Ricki Sabia began volunteering to help children with disabilities when she was in high school on Long Island. She went to college at Georgetown University and law school at the University of Maryland. When her second son, Stephen, was born in 1992 with Down syndrome, her youthful interest became a major focus of her life. She tried to do what she could to improve services for children with disabilities in Montgomery County, where she lived with Stephen; her older son, David; and her husband, Peter, a cardiologist.

It was often a struggleand led her to appreciate an unexpected ally, the federal No Child Left Behind law.

NCLB was not very popular with educators, particularly those whose schools were threatened with unattractive labels if their special education students did not reach the annual achievement targets under the law. But for Sabia, now associate director of the National Down Syndrome Society Public Policy Center, and other parents, the law was an effective tool precisely because it forced educators to try to do difficult things that, before the law, they could easily let slide. NCLB slaps a "needs improvement" label on a school, and forces it to let students transfer and get them special tutoring if any of its student subgroups, including low-income children or children with disabilities, do not improve at the rate prescribed by the law and state authorities.

No child with a disability is a typical case. They are all different. The same goes for their parents. They have their own ways of making sure their children get a proper and useful education, and they have differing views of No Child Left Behind. So although there are limits to what we can learn from Sabia's story, I think it is worth telling because I so rarely address the special education issues that are vital to many parents. Also, Sabia has an interesting perspective on the frequent complaint that No Child Left Behind is an unnecessary and disruptive intrusion into the educational policies of states and school districts.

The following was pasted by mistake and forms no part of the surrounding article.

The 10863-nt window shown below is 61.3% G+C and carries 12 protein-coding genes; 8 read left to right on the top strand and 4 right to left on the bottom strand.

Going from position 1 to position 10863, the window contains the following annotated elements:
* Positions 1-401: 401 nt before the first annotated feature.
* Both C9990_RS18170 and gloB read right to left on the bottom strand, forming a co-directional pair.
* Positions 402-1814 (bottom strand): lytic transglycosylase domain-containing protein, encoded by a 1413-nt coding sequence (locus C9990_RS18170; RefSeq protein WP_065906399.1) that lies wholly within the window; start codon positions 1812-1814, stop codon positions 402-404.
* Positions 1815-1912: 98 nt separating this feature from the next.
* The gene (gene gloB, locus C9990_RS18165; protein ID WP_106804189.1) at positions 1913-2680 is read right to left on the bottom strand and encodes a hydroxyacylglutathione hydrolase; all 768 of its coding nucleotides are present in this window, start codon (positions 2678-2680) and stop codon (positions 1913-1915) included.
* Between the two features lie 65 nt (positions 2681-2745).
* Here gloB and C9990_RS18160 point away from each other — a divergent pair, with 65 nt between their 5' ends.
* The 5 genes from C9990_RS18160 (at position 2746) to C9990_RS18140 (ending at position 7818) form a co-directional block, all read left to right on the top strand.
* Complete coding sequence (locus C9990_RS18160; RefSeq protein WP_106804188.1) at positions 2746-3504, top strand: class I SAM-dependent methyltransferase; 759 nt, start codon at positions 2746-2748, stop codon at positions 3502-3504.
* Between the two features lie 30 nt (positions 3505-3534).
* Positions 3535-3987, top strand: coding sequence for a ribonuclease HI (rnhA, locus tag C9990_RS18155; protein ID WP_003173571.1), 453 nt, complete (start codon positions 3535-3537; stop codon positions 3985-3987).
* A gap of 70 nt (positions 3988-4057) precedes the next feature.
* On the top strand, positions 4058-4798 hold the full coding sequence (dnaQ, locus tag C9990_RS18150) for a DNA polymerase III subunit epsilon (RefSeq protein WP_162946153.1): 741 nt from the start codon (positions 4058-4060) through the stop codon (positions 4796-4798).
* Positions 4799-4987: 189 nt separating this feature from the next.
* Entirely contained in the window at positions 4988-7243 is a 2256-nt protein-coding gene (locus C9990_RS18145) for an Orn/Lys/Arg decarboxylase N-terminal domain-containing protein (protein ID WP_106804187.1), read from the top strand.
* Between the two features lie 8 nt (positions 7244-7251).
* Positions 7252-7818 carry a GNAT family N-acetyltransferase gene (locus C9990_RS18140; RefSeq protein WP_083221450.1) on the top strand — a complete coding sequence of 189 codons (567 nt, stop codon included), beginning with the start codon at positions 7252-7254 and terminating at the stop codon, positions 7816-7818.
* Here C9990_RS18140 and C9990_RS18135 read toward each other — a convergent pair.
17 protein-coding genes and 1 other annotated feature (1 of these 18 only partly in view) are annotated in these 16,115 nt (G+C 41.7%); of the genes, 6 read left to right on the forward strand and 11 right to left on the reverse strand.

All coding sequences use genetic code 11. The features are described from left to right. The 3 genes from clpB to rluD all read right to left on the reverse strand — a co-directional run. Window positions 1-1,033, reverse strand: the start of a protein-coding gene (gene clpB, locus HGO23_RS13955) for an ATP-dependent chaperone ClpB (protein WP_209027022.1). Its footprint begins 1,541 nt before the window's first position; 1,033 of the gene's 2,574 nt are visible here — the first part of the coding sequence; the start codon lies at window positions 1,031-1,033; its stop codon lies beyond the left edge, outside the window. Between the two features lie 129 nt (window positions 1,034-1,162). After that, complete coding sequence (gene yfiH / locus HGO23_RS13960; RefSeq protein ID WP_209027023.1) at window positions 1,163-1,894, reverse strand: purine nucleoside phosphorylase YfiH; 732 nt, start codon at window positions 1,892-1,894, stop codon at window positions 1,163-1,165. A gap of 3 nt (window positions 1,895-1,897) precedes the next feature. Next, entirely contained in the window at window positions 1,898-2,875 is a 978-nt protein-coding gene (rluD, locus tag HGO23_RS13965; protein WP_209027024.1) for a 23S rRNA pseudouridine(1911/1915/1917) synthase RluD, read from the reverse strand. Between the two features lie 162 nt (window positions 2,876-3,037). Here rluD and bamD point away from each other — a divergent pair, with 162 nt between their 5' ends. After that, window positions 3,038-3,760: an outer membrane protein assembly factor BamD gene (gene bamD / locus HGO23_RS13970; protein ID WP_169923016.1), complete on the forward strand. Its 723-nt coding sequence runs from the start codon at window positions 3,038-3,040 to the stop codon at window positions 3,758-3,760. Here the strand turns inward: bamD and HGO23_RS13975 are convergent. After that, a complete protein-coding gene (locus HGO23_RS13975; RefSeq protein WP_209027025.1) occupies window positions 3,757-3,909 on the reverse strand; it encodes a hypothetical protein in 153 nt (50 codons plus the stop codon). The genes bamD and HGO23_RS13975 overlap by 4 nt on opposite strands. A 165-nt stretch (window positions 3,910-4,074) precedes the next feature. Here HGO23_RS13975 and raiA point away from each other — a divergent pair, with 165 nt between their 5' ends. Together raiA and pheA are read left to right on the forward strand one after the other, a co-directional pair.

Sabia said her first experience dealing with the Montgomery County public schools came when she enrolled Stephen in a special program for infants and toddlers when he was 7 months old. "It became immediately apparent that MCPS was a bureaucratic maze that would challenge all my skills and take up much of my time and energy to navigate," she said.

If I had a dollar for every time the parent of a disabled child has said that to me about their first brush with the public schools, I could buy myself a decent suit.

"Our biggest battles with MCPS came when we wanted to have Stephen included in regular education classes at his neighborhood school," Sabia said. They ultimately succeeded without having to resort to the administrative appeals or lawsuits that ensnare other parents, "but it was a struggle to convince the school to take him and get MCPS to provide the aide support he needed, both of which he had a legal right to under the Individuals with Disabilities Education Act [IDEA]," she said.

Once Stephen started at Cloverly Elementary School in Silver Spring, she said, "his considerable charm, as well as appropriate aide support, won over the hearts and minds of the staff and students. He has always had a teacher request to have him in his or her class." The transition to Briggs Chaney Middle School, where Stephen is a seventh grader, also went well, she said.

When No Child Left Behind took effect, it had little impact on Sabia or her son because he already had access to regular classes and highly qualified teachers with high expectations. "However," Sabia said, "I recognized that NCLB would institutionalize a process that would promote all these things for students with disabilities, whether or not their parents were in the position to advocate for them through IDEA."